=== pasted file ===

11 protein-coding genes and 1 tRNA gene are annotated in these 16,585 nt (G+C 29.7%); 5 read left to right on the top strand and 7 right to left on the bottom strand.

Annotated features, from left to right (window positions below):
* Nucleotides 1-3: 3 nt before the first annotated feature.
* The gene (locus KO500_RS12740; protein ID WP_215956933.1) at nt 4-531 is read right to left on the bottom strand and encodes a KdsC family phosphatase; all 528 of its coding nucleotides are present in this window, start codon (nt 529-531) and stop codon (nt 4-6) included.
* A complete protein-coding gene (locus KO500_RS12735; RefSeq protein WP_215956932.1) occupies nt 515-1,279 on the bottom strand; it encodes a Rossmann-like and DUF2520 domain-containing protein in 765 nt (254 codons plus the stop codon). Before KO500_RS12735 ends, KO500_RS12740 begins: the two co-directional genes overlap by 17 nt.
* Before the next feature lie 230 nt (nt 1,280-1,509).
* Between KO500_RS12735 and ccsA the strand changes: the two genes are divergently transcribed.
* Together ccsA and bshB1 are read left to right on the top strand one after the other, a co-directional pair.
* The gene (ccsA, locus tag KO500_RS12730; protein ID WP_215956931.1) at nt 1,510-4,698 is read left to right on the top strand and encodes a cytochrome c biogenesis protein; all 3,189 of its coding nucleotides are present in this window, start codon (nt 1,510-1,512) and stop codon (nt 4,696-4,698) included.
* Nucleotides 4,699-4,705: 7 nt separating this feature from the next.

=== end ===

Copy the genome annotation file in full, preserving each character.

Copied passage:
11 protein-coding genes and 1 tRNA gene are annotated in these 16,585 nt (G+C 29.7%); 5 read left to right on the top strand and 7 right to left on the bottom strand.

Annotated features, from left to right (window positions below):
* Nucleotides 1-3: 3 nt before the first annotated feature.
* The gene (locus KO500_RS12740; protein ID WP_215956933.1) at nt 4-531 is read right to left on the bottom strand and encodes a KdsC family phosphatase; all 528 of its coding nucleotides are present in this window, start codon (nt 529-531) and stop codon (nt 4-6) included.
* A complete protein-coding gene (locus KO500_RS12735; RefSeq protein WP_215956932.1) occupies nt 515-1,279 on the bottom strand; it encodes a Rossmann-like and DUF2520 domain-containing protein in 765 nt (254 codons plus the stop codon). Before KO500_RS12735 ends, KO500_RS12740 begins: the two co-directional genes overlap by 17 nt.
* Before the next feature lie 230 nt (nt 1,280-1,509).
* Between KO500_RS12735 and ccsA the strand changes: the two genes are divergently transcribed.
* Together ccsA and bshB1 are read left to right on the top strand one after the other, a co-directional pair.
* The gene (ccsA, locus tag KO500_RS12730; protein ID WP_215956931.1) at nt 1,510-4,698 is read left to right on the top strand and encodes a cytochrome c biogenesis protein; all 3,189 of its coding nucleotides are present in this window, start codon (nt 1,510-1,512) and stop codon (nt 4,696-4,698) included.
* Nucleotides 4,699-4,705: 7 nt separating this feature from the next.